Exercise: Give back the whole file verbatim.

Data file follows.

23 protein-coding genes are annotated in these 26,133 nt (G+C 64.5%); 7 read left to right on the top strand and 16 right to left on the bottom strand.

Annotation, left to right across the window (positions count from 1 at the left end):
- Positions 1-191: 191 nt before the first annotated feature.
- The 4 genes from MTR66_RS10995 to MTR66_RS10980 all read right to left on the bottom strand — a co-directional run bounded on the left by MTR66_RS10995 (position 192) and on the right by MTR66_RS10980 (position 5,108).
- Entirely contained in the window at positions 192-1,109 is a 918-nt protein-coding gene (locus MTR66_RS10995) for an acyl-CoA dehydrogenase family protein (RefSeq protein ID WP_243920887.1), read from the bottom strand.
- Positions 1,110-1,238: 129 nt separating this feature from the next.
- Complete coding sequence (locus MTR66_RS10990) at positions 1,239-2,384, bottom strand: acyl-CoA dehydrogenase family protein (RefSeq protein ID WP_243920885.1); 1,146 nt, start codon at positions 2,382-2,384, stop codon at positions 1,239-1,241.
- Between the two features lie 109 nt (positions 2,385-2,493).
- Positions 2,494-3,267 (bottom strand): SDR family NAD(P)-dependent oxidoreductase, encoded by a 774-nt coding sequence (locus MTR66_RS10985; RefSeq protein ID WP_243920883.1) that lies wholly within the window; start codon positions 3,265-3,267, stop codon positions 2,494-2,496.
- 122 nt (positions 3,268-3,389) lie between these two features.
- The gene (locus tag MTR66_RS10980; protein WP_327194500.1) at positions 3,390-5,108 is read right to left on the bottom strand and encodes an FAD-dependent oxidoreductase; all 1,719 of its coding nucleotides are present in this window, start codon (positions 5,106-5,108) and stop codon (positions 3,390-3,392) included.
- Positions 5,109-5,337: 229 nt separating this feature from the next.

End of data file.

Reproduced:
23 protein-coding genes are annotated in these 26,133 nt (G+C 64.5%); 7 read left to right on the top strand and 16 right to left on the bottom strand.

Annotation, left to right across the window (positions count from 1 at the left end):
- Positions 1-191: 191 nt before the first annotated feature.
- The 4 genes from MTR66_RS10995 to MTR66_RS10980 all read right to left on the bottom strand — a co-directional run bounded on the left by MTR66_RS10995 (position 192) and on the right by MTR66_RS10980 (position 5,108).
- Entirely contained in the window at positions 192-1,109 is a 918-nt protein-coding gene (locus MTR66_RS10995) for an acyl-CoA dehydrogenase family protein (RefSeq protein ID WP_243920887.1), read from the bottom strand.
- Positions 1,110-1,238: 129 nt separating this feature from the next.
- Complete coding sequence (locus MTR66_RS10990) at positions 1,239-2,384, bottom strand: acyl-CoA dehydrogenase family protein (RefSeq protein ID WP_243920885.1); 1,146 nt, start codon at positions 2,382-2,384, stop codon at positions 1,239-1,241.
- Between the two features lie 109 nt (positions 2,385-2,493).
- Positions 2,494-3,267 (bottom strand): SDR family NAD(P)-dependent oxidoreductase, encoded by a 774-nt coding sequence (locus MTR66_RS10985; RefSeq protein ID WP_243920883.1) that lies wholly within the window; start codon positions 3,265-3,267, stop codon positions 2,494-2,496.
- 122 nt (positions 3,268-3,389) lie between these two features.
- The gene (locus tag MTR66_RS10980; protein WP_327194500.1) at positions 3,390-5,108 is read right to left on the bottom strand and encodes an FAD-dependent oxidoreductase; all 1,719 of its coding nucleotides are present in this window, start codon (positions 5,106-5,108) and stop codon (positions 3,390-3,392) included.
- Positions 5,109-5,337: 229 nt separating this feature from the next.